Commutation (neurophysiology)

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For other uses, see Commute.

In neurophysiology, commutation is the process of how the brain's neural circuits exhibit non-commutativity. Physiologist Douglas B. Tweed and coworkers consider whether certain neural circuits in the brain exhibit noncommutativity and state:

In noncommutative algebra, order makes a difference to multiplication, so that a\times b\neq b\times a. This feature is necessary for computing rotary motion, because order makes a difference to the combined effect of two rotations. It has therefore been proposed that there are non-commutative operators in the brain circuits that deal with rotations, including motor system circuits that steer the eyes, head and limbs, and sensory system circuits that handle spatial information. This idea is controversial: studies of eye and head control have revealed behaviours that are consistent with non-commutativity in the brain, but none that clearly rules out all commutative models.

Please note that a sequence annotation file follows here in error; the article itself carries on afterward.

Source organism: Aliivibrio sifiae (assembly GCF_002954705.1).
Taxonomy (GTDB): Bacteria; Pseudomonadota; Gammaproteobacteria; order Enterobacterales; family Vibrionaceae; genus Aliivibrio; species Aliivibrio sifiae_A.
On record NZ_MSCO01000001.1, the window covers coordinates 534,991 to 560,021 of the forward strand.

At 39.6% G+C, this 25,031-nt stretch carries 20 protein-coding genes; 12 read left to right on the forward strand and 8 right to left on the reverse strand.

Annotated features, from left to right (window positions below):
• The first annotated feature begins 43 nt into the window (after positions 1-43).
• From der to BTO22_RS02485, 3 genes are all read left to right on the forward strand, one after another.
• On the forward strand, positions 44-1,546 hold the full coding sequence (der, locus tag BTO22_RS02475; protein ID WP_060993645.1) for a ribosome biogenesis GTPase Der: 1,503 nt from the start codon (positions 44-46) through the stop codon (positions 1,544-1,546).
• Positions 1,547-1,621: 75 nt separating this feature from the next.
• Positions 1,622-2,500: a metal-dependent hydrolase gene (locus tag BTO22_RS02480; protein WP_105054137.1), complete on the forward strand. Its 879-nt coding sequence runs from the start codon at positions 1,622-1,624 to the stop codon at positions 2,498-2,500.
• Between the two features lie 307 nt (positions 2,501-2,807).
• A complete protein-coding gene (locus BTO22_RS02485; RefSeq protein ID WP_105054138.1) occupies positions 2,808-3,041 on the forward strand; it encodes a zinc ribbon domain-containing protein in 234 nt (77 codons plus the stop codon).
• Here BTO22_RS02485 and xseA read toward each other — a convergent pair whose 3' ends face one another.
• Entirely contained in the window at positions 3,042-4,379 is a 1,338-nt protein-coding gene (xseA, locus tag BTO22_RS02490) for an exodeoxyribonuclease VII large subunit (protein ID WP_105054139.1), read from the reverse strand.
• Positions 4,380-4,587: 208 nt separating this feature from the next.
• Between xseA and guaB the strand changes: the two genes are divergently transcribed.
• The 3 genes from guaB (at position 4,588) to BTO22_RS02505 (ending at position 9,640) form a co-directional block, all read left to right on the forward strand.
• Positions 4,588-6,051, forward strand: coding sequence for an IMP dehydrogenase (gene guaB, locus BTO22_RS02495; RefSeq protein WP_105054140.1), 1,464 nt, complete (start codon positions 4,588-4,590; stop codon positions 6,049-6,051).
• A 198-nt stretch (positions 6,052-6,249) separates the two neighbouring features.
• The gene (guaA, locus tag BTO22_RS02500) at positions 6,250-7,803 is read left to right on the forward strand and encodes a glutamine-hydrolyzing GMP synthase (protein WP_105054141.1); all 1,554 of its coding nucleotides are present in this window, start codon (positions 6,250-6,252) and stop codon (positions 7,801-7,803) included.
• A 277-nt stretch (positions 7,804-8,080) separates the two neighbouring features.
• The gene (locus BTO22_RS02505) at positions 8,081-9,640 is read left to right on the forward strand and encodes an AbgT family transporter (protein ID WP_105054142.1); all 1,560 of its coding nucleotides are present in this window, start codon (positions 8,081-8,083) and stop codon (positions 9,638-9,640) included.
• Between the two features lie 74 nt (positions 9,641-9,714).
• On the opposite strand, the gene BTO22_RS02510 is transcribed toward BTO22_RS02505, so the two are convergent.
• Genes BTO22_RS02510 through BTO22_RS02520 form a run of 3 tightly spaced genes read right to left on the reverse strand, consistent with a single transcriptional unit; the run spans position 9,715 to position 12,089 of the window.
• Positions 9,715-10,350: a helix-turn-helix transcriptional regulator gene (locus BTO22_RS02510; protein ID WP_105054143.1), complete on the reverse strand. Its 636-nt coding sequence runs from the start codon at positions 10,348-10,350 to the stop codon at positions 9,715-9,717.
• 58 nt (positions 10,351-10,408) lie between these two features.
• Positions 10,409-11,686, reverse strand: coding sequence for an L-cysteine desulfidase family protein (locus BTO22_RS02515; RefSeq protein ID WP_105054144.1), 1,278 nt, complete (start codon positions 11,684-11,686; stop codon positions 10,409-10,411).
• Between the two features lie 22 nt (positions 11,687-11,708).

Tweed goes on to demonstrate non-commutative computation in the vestibulo-ocular reflex by showing that subjects rotated in darkness can hold their gaze points stable in space - correctly computing different final eye-position commands when put through the same two rotations in different orders, in a way that is unattainable by any commutative system.[1]

References[edit]

  1. ^ Douglas B. Tweed and others, Nature 399, 261 - 263; 20 May 1999